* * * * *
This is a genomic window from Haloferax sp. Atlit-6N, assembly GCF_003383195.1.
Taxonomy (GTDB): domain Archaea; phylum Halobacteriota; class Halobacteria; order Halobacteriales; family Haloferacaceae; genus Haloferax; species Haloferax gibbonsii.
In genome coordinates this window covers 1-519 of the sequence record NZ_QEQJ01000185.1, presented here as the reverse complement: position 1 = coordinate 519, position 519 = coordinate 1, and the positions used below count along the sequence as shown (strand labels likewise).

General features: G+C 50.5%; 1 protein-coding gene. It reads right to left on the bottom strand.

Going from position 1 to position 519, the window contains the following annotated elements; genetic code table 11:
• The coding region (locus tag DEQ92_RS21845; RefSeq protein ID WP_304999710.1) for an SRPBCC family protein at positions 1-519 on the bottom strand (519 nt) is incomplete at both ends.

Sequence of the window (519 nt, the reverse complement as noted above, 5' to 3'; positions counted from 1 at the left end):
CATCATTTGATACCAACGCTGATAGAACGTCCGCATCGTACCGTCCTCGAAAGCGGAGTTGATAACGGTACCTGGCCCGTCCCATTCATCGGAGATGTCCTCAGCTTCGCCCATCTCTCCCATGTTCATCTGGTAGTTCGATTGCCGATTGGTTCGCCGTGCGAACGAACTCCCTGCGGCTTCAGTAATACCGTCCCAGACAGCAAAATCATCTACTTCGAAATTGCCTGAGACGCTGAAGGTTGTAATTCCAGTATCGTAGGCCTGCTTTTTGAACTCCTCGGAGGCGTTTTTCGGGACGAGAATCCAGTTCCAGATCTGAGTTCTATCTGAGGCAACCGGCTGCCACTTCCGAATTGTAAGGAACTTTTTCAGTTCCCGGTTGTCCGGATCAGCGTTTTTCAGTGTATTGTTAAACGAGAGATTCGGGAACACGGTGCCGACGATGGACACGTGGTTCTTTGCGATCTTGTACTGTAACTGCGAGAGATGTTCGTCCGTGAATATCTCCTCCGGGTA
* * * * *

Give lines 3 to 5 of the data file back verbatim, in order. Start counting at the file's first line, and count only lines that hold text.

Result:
In genome coordinates this window covers 1-519 of the sequence record NZ_QEQJ01000185.1, presented here as the reverse complement: position 1 = coordinate 519, position 519 = coordinate 1, and the positions used below count along the sequence as shown (strand labels likewise).

General features: G+C 50.5%; 1 protein-coding gene. It reads right to left on the bottom strand.

Going from position 1 to position 519, the window contains the following annotated elements; genetic code table 11: